The Poverty Indicators Survey (EICV), conducted every 5 years to provide information on changes in the welfare of the population, indicates that child labour prevalence in Rwanda has fallen by 4.3 percent over the last five years.
Child employment which is defined as persons younger than 15 years working in an economic activity, either for reward or in a family farm or business, according to the survey fell from 9.6 percent to 5.3 percent in the previous survey.
Speaking to The New Times yesterday, Dr. Jeanne d’ Arc Mujawamariya, the Minister in Charge of Gender and Family Promotion, said the decrease in numbers is attributed to sensitization of the population on the effects of child labour.
“Universal primary education and other development projects being put in place by the government have led to the reduction in poverty which has discouraged parents from sending their children to look for odd jobs,” said the minister during a phone interview.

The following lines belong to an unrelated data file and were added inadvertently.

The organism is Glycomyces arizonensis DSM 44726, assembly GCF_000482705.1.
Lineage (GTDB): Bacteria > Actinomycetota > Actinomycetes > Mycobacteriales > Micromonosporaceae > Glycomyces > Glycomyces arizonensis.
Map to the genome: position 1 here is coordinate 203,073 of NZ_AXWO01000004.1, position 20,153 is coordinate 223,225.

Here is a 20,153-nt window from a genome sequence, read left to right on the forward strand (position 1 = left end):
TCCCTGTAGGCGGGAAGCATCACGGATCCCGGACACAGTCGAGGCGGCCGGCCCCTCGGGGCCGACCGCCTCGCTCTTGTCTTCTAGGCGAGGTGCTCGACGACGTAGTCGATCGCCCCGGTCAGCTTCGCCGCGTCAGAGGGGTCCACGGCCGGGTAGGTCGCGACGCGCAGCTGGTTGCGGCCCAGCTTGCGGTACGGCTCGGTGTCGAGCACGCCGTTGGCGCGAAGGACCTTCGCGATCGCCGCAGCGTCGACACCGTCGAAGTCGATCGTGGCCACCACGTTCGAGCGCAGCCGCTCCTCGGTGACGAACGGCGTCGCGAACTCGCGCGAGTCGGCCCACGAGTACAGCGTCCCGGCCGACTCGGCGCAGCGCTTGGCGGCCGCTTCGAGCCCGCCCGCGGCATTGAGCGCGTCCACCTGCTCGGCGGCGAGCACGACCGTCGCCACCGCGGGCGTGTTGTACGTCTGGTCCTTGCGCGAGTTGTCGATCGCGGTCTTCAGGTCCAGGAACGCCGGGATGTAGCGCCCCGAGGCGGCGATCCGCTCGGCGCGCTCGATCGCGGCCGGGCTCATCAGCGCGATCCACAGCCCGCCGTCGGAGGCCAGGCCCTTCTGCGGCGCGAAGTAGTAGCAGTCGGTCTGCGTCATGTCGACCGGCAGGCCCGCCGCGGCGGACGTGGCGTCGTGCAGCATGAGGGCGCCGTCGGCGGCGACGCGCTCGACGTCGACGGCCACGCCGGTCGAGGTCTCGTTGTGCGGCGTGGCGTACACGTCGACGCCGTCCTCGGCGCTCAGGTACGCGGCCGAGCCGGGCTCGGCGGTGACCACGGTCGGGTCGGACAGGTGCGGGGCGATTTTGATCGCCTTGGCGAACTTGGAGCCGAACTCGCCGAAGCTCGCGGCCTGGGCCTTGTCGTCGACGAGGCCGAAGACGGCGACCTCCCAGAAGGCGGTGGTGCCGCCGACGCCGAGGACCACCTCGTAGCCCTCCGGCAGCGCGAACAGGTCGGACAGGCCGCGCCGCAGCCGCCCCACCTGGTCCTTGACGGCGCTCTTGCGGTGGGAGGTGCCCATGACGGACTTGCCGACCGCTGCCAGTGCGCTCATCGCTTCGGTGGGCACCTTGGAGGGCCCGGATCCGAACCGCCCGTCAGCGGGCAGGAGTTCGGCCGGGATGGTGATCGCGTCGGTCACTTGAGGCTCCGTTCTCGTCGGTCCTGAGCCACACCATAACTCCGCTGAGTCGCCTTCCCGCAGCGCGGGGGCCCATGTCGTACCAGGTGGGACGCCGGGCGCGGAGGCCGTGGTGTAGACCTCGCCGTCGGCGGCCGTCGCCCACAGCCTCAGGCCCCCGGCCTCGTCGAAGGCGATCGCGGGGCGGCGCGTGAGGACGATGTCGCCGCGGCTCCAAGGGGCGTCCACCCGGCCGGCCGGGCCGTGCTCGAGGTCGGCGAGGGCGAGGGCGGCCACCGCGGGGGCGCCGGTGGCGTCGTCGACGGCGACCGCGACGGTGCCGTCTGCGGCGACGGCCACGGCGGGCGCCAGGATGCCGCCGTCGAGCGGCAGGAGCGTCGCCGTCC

Less than 200,000 persons under the age of 21 are now working which is much less than what was the case in 2000/01 and school participation is now much higher, with 330,000 more children under 15 years in schools.
The survey also shows that over half a million over 21 year olds are now in school or training of different types. It further indicates that three quarters of all children less than 15 years who work, are in agriculture.
An estimated 158 million children aged 5-14 are engaged in child labour - one in six children in the world.
Millions of children are engaged in hazardous situations or conditions, such as working in mines, working with chemicals and pesticides in agriculture or with dangerous machinery.